Orders, Decorations, Medals and Militaria (19 - 21 June 2013)

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Date of Auction: 19th - 21st June 2013

Sold for £10,000

Estimate: £6,000 - £8,000

The rare Hong Kong Plague medal in Gold awarded to Nursing Sister Sara E. Barker, Government Civil Hospital

Hong Kong Plague 1894, gold issue (Sara E. Barker) with gold suspension bar, claw tightened/refitted, mounted for wear, nearly extremely fine £6000-8000


Ex Sotheby’s June 1973 and July 1980.

Sister Sara E. Barker was one of the nurses commended by Colonial Surgeon Dr L. B. C. Ayres, in a submission to the Principal Secretary of State for the Colonies, dated 30 July 1895. He wrote:

‘I have the honour to address you on behalf of the Matron and Nursing Sisters of the Government Civil Hospital of Hong Kong concerning the very great service they rendered during the Epidemic of Plague in the Colony last year.

These Ladies trained in the London Hospitals were by the terms of their agreement when appointed to their present posts, only bound to serve in the Government Civil Hospital, but on the outbreak of the Plague they one and all volunteered for duty at the Government Plague Hospitals.

When they undertook this duty I recommended to the Government, - that for the time they were so employed they should receive an allowance equivalent to half their pay in addition to their usual pay, this would amount to $30 (Mexican) per month or equivalent to $3, for the three months they were on duty, this would amount to $9 extra pay. This was at the time sanctioned by the Government, But up to the date of my departure from the Colony on leave on the 1st May 1895, it had not been paid to them, that was seven months after the Plague had ceased.

I submit for your consideration that this is but small recognition by Government of the services of these Ladies, whose noble example brought others to the assistance of the Government. To all of them it entailed doing double day, both those remaining at the Government Civil Hospital, and those on duty at the Plague Hospital doing twelve hours consecutive work.

It was arranged from the first that their duties should alternate weekly, to relieve them as much as possible, but changes in some cases had to be made more frequently owing to the exhausting nature of their work at the Plague Hospitals, and at the end of this Epidemic it had told on the health of all of them more or less severely, so they had to be sent on short leave to recover their health. Those who had suffered most were sent first as they could be spared. In one case, that of Sister Gertrude Ireland, it was deemed necessary to send her home to England.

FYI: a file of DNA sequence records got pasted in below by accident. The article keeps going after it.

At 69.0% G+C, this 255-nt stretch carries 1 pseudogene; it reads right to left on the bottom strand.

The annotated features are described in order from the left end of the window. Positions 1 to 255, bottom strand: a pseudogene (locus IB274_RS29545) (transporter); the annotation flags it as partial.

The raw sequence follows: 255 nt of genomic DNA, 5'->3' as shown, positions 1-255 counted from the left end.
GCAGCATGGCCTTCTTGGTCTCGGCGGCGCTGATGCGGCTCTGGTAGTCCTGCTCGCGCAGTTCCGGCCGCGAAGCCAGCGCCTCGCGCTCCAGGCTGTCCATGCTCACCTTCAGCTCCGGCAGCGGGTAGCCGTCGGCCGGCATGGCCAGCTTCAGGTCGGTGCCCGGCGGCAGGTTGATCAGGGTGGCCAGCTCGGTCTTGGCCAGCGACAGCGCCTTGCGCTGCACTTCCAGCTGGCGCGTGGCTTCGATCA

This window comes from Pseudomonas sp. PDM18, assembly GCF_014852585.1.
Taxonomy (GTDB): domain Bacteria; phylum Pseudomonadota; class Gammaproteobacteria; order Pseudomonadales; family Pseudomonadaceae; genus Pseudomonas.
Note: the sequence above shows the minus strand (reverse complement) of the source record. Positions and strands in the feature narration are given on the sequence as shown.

It is most difficult to describe the horrors of the work the Sisters undertook, they had the risk of infection from a disease at that time little known but those terrors are historical. The majority of their patients on admission being in a state of furious delirium, needing constant attention and causing the most distressing scenes. They had to serve for long consecutive hours in wards where the heat of the atmosphere, in spite of the finest ventilation that could be given, was most oppressive, amid odours of the most offensive description from the involuntary exertions of the patients, whom they had to clean.

Besides which there were the fetid suppurating sores they had to dress, all with in the overpowering fumes from chloride of lime, carbolic acid and other disinfectants. This work they did cheerfully during the hottest months of the year, work sufficient to try the nerve and endurance of the strongest men.

That the danger they ran was a real one had they not been very careful in carrying out their instructions, it is sufficient to state that one of the Sisters of the Italian Convent contracted the disease while nursing Plague patients, and died within three days.

The devotions of these brave ladies in the performance of their duties has received the recognition of the citizens of the Colony, but I submit for your consideration that they have well earned a recommendation to Her Most Gracious Majesty the Queen for the Order of the Red Cross, which if granted would I am sure be acknowledged with gratitude, and give great satisfaction to the community of Hong Kong.

The work done by the Sisters during this trying time has done much to overcome the dislike of the Chinese to the Government Civil Hospital mentioned by the Medical Commission lately when reporting on the Medical Staff of the Colony.  It has now become so popular with the Chinese that it is difficult to find room for the applicants for relief, instead of as hertofore when many beds remained empty in the Wards for the Chinese.

Few greater benefits have been conferred on the Community of Hong Kong than the appointment of the Ladies and Nursing Sisters to the Government Civil Hospital, and none better appreciated.

The following are names of the Sisters on the Government Civil Hospital Staff in full as far as I am able to give them;

Matron Clara Eastmond
Sister Emma Gertrude Ireland
Sister Eliza Francis Higgin
Sister Catherine McIntosh
Sister Gertrude Annie Brookes
Sister Caroline Walker
Sister Evelyn M. Palmer
Sister Sara E. Barker
Sister Anna E. Penrudocke

In the earnest hope that this representation may meet with your approval,
I have the honour to be, etc etc’

Additional information about the Hong Kong plague outbreak of 1894 in general, and further biographical information on medal recipients including Sara E. Barker, may be found in The Whitewash Brigade: The Hong Kong Plague of 1894, by Platt, Jones and Platt.